How Do You Peal a Bell, and What Does That Have to do with Christmas, Anyway

Back Bay Ringers - Courtesy image
Back Bay Ringers – Courtesy image

Submitted by Gene Kalb for the Music Committee at First Parish on the Common

A little Background:

“In medieval times Christians traveled throughout Europe ringing bells while spreading the news of the risen Christ, and summoning people to congregate. Eventually, large bronze bells were cast and towers were constructed to house them. At first these towers were built apart from the church; then belfries were added above the church structures.  When several bells are hung in a belfry, they can be rung together, or one after another. This group of bells is known as a peal and consists of up to twelve bells tuned to different notes of the scale. By the 1700s tower bell ringing had become a very popular pastime throughout the British Isles.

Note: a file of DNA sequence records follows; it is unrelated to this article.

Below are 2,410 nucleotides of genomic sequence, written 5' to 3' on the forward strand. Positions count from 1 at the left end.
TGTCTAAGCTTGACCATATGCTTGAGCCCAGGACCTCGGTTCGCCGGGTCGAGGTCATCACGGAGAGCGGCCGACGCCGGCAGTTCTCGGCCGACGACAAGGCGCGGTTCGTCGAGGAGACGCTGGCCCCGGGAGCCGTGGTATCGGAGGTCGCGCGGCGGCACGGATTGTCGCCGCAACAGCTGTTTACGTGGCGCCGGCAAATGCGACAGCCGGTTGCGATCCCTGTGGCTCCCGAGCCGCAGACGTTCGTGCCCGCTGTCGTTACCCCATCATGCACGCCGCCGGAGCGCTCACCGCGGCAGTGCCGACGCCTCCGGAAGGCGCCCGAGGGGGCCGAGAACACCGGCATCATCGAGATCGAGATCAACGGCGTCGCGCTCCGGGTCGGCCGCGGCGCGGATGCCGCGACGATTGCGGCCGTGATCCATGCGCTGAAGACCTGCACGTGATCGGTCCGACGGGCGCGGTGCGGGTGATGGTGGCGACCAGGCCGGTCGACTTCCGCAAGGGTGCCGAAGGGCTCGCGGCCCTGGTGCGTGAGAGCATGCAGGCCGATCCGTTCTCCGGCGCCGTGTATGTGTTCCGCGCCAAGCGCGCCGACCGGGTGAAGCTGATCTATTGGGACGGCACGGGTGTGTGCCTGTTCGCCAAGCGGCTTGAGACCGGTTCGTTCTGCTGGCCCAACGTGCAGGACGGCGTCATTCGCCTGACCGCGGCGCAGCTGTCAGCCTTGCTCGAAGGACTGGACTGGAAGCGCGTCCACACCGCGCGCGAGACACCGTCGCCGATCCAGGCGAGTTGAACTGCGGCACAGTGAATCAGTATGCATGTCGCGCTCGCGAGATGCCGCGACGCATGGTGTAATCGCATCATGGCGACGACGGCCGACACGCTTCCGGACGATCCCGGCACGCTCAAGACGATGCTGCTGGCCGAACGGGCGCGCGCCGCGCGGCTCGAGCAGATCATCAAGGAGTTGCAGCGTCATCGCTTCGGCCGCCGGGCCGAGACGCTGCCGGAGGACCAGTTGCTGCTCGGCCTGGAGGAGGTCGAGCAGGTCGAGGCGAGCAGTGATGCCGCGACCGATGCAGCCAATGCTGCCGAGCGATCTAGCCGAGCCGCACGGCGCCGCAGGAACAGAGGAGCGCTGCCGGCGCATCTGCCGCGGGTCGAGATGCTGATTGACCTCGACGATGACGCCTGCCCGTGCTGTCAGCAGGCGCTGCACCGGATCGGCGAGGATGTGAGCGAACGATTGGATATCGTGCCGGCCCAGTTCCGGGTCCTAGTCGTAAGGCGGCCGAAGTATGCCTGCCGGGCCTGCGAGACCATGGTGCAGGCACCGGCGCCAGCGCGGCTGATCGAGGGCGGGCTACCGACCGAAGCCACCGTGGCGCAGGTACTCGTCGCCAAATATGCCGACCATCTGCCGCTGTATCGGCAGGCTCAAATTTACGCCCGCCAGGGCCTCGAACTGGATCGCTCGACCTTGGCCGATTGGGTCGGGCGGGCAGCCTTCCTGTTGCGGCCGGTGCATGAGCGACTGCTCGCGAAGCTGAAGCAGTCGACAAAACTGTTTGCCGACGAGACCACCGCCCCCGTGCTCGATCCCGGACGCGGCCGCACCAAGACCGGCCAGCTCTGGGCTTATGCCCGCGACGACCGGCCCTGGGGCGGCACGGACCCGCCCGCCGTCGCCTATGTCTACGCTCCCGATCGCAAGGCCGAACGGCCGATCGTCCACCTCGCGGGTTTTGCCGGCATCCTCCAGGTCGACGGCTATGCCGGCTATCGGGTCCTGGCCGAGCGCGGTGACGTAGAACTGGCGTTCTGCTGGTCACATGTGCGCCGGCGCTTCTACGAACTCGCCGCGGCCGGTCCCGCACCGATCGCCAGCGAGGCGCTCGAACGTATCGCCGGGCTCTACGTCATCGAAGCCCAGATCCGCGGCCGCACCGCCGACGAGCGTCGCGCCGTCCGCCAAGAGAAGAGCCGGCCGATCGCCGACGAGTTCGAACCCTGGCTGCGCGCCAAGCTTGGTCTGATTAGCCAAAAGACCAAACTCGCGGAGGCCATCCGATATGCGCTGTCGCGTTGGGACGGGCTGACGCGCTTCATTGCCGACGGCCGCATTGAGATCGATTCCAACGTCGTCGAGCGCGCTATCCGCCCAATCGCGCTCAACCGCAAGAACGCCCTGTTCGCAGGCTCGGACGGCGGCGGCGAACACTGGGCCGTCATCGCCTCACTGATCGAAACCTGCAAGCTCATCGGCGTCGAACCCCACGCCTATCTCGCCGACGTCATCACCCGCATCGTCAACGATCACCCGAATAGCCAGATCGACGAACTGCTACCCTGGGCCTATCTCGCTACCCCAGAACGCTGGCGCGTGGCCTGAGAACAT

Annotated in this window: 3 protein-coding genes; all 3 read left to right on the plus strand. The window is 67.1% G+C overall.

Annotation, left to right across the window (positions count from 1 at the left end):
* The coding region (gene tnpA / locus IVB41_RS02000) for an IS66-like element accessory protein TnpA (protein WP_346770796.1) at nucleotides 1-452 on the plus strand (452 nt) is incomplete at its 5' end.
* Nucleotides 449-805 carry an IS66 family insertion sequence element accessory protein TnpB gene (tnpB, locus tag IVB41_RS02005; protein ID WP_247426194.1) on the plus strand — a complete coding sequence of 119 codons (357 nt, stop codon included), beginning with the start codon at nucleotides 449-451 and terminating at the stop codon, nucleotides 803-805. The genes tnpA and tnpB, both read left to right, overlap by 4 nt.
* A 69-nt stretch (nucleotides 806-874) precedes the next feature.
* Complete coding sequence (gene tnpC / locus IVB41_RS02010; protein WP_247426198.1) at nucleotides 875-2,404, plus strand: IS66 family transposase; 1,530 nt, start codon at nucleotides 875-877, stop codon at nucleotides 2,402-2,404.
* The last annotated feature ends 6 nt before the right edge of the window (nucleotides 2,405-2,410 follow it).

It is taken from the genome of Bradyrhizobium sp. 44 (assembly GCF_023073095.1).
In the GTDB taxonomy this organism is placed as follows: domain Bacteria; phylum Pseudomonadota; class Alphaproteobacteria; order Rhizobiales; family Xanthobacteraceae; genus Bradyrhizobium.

Okay, and you’re telling us this… why?

In order to practice bell ringing away from the exposed bell tower, hand-held bells were made. In 1660 William and Robert Cor of Wiltshire cast the first set of tuned bronze hand bells.These handbells were used to practice the musical changes for the tower bells, but ringers soon became interested in using the bells to ring melodies. Simple arrangements of hymns and folk songs began to appear, written for newly formed bell choirs. By the end of the eighteenth century, nearly every village in England had its own handbell choir.

Which brings us to the whole point of this post.  This Saturday the 14th you will have an opportunity to hear one of the best Handbell Choirs around, The Back Bay Ringers.

The Back Bay Ringers will be performing a special Holiday Concert at First Parish at 2:00.  (I know, I know, what about the Bedford Historical Society Party?)  Well, the good news is the Bell ringers concert is only about 90 minutes.  So you can do both!  How much revelry can you stand?

More Info:

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